Flying is frustrating, especially when it doesn’t’t work well. Right now I am sitting in the Colorado Springs airport, delayed for three hours because of thunderstorms in Chicago. Twice I have had to seek the help of a gate agent to deal with the changing situation. Flights were so delayed that I arrived at the airport in time to switch to a flight that, had it left on time, I couldn’t’t have caught. But, with the delay, there it was so, I was able to get a seat
Of course after the switch was made, an announcement came over the speaker system that the flight I had just switched to was cancelled. I bolted for the gate agents’ desk. Fortunately, the line was short. I got the same gate agent who had helped me earlier. After some good-natured ribbing for switching back to my original flight, she gave me my new boarding pass.
As I sit here writing this, it was announced that my flight will board in a few minutes. It’s been three hours , but finally the flight to Chicago is going. Maybe I’ll get lucky once more and still catch my plane to Burlington tonight.
Before I get up to board the plane, I look over at the four gate agents who have been handling the arrangements and derangements for passengers for a bunch of flights that have been delayed because of the Chicago weather. I am struck by how calm everyone has been for the past few hours, passengers and gate agents alike. Not one cross word directed at an agent. Agents who smiled and who at least seemed to work with each customer to the customer’s satisfaction.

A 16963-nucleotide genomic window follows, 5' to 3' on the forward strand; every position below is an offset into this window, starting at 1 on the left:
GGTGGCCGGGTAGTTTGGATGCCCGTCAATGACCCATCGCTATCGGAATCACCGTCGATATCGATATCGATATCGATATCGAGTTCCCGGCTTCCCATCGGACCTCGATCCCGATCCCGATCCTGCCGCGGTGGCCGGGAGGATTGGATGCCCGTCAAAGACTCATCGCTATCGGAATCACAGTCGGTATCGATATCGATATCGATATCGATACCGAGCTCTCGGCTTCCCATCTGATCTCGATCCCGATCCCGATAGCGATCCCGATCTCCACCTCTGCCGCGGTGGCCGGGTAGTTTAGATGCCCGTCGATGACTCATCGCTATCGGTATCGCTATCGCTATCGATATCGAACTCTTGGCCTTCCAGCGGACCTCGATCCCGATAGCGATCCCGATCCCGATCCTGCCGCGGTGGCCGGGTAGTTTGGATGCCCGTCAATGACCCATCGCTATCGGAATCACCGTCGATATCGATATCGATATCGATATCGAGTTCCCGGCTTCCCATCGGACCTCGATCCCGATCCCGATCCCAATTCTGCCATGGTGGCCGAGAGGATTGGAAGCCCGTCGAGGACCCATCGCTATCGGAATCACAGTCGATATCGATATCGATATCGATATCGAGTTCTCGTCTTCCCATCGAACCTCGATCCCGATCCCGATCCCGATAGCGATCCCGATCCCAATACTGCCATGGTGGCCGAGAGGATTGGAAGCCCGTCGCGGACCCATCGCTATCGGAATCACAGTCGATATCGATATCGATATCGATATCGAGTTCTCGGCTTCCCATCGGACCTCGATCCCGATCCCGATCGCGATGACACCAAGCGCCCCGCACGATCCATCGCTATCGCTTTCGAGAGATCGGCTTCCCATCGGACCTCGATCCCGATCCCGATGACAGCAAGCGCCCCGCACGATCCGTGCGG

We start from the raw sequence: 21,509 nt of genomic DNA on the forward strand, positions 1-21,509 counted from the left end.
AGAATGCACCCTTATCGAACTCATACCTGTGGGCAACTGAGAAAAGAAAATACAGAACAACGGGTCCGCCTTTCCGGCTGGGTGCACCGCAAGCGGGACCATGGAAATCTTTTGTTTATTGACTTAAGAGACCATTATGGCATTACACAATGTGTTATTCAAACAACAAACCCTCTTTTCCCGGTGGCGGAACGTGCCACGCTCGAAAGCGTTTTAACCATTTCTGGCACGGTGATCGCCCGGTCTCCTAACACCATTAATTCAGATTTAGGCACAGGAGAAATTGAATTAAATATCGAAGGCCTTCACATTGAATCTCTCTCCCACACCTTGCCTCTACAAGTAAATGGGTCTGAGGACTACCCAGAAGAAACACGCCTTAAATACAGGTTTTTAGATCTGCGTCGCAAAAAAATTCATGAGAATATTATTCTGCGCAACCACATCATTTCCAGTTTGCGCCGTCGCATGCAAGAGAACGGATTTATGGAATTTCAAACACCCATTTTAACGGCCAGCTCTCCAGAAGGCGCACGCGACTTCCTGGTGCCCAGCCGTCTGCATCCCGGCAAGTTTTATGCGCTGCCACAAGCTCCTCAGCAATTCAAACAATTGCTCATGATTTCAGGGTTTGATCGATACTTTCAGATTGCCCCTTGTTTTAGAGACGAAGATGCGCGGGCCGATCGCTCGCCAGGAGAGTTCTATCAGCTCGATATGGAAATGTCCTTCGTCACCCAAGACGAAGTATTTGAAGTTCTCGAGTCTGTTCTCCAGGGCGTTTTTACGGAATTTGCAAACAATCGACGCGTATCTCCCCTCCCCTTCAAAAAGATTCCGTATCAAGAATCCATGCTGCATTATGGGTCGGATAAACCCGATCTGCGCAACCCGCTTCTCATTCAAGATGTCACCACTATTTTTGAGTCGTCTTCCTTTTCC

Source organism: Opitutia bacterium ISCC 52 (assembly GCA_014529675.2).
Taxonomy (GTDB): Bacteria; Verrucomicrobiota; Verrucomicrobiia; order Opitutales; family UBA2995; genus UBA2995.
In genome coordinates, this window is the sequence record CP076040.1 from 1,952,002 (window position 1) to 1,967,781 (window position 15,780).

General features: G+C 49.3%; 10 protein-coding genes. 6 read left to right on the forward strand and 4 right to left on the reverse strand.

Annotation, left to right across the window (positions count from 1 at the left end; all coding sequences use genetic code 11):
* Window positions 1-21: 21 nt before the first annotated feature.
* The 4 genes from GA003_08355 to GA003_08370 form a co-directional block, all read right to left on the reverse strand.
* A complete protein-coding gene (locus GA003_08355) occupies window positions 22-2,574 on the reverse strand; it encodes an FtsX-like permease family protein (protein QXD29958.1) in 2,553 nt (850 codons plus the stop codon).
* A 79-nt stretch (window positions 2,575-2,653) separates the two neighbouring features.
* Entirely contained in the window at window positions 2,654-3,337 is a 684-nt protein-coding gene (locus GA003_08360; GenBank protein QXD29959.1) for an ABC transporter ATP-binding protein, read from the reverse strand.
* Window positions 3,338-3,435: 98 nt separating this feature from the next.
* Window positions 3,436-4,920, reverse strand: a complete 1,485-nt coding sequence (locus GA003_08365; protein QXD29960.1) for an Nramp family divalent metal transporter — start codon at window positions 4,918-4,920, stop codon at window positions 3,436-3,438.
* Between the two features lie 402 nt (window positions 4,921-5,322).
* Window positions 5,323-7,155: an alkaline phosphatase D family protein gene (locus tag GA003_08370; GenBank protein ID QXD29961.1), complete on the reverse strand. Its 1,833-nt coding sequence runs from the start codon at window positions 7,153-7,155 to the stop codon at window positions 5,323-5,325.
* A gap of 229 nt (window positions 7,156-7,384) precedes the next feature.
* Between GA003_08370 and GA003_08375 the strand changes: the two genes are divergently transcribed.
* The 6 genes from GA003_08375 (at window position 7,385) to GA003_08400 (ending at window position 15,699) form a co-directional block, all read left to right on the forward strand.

I’ve read how frustrated people have been with their experiences with gate agents. I’ve been there and felt that frustration and have wanted to lash out, too. But I realized it was time to compliment these gate agents because they did their job well. In fact, they did their job very well.
The words, “Flight 4535 is going to board NOW,” were music to my ears and to the other passengers as well. And, I suspect they were music to the gate agents’ ears, too.
On the plane passengers were giddy. They were going to make their connections or get home that night after all. But as we chatted with each other as we took our seats, there was a common refrain to the conversation: “I’m glad I’m on the plane and we’re going, but I sure wouldn’t want [the gate agents’] job.”
Customer service is something we hear a lot about. But, it’s really about people treating each other in a civil manner, working as best they can to resolve a problem. For three hours today I watched customers and gate agents together do just that.